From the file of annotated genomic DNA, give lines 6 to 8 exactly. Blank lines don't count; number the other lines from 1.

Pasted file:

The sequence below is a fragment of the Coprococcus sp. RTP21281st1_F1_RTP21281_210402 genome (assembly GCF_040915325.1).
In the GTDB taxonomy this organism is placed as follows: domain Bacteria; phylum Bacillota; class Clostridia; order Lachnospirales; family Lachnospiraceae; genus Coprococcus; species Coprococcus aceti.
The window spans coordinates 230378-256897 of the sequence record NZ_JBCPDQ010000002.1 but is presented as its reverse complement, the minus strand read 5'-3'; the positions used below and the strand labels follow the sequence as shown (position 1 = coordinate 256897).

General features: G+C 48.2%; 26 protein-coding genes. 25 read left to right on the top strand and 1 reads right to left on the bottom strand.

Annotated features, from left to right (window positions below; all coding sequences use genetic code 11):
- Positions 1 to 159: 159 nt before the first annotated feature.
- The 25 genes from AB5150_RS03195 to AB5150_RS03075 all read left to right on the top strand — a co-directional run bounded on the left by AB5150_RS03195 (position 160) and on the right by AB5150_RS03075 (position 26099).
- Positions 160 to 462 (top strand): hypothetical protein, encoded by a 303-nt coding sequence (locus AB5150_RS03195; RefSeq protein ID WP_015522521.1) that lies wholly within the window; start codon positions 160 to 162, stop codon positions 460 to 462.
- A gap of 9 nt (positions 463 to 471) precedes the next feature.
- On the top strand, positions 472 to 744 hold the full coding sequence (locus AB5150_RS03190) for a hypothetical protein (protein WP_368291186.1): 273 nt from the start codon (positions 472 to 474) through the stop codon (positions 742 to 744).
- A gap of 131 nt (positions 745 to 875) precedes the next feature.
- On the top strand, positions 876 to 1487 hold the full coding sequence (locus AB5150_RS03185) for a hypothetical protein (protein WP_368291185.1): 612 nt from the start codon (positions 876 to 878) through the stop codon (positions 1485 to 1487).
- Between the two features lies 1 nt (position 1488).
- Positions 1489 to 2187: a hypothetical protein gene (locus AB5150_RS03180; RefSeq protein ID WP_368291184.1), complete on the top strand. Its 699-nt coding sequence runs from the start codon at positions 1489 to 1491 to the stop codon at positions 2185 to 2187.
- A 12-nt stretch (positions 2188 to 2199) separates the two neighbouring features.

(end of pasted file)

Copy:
- Positions 1 to 159: 159 nt before the first annotated feature.
- The 25 genes from AB5150_RS03195 to AB5150_RS03075 all read left to right on the top strand — a co-directional run bounded on the left by AB5150_RS03195 (position 160) and on the right by AB5150_RS03075 (position 26099).
- Positions 160 to 462 (top strand): hypothetical protein, encoded by a 303-nt coding sequence (locus AB5150_RS03195; RefSeq protein ID WP_015522521.1) that lies wholly within the window; start codon positions 160 to 162, stop codon positions 460 to 462.